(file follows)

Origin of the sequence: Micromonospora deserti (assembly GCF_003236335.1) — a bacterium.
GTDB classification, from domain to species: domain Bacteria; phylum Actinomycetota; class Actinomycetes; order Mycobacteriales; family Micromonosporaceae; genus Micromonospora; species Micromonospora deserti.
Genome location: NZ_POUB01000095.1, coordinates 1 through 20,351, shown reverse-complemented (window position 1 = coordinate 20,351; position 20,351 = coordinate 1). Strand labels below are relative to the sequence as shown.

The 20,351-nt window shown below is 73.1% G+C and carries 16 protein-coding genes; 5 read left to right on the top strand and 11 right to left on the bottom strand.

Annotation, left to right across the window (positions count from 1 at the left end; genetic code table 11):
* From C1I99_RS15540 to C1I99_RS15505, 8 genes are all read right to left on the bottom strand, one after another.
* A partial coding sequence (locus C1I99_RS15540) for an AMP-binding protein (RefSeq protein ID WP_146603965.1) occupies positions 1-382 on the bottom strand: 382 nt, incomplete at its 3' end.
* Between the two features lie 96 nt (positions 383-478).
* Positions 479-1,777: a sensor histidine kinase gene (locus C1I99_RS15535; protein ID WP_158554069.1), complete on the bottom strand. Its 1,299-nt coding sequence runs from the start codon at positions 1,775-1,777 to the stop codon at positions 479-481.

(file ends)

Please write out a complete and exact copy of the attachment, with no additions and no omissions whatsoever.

Origin of the sequence: Micromonospora deserti (assembly GCF_003236335.1) — a bacterium.
GTDB classification, from domain to species: domain Bacteria; phylum Actinomycetota; class Actinomycetes; order Mycobacteriales; family Micromonosporaceae; genus Micromonospora; species Micromonospora deserti.
Genome location: NZ_POUB01000095.1, coordinates 1 through 20,351, shown reverse-complemented (window position 1 = coordinate 20,351; position 20,351 = coordinate 1). Strand labels below are relative to the sequence as shown.

The 20,351-nt window shown below is 73.1% G+C and carries 16 protein-coding genes; 5 read left to right on the top strand and 11 right to left on the bottom strand.

Annotation, left to right across the window (positions count from 1 at the left end; genetic code table 11):
* From C1I99_RS15540 to C1I99_RS15505, 8 genes are all read right to left on the bottom strand, one after another.
* A partial coding sequence (locus C1I99_RS15540) for an AMP-binding protein (RefSeq protein ID WP_146603965.1) occupies positions 1-382 on the bottom strand: 382 nt, incomplete at its 3' end.
* Between the two features lie 96 nt (positions 383-478).
* Positions 479-1,777: a sensor histidine kinase gene (locus C1I99_RS15535; protein ID WP_158554069.1), complete on the bottom strand. Its 1,299-nt coding sequence runs from the start codon at positions 1,775-1,777 to the stop codon at positions 479-481.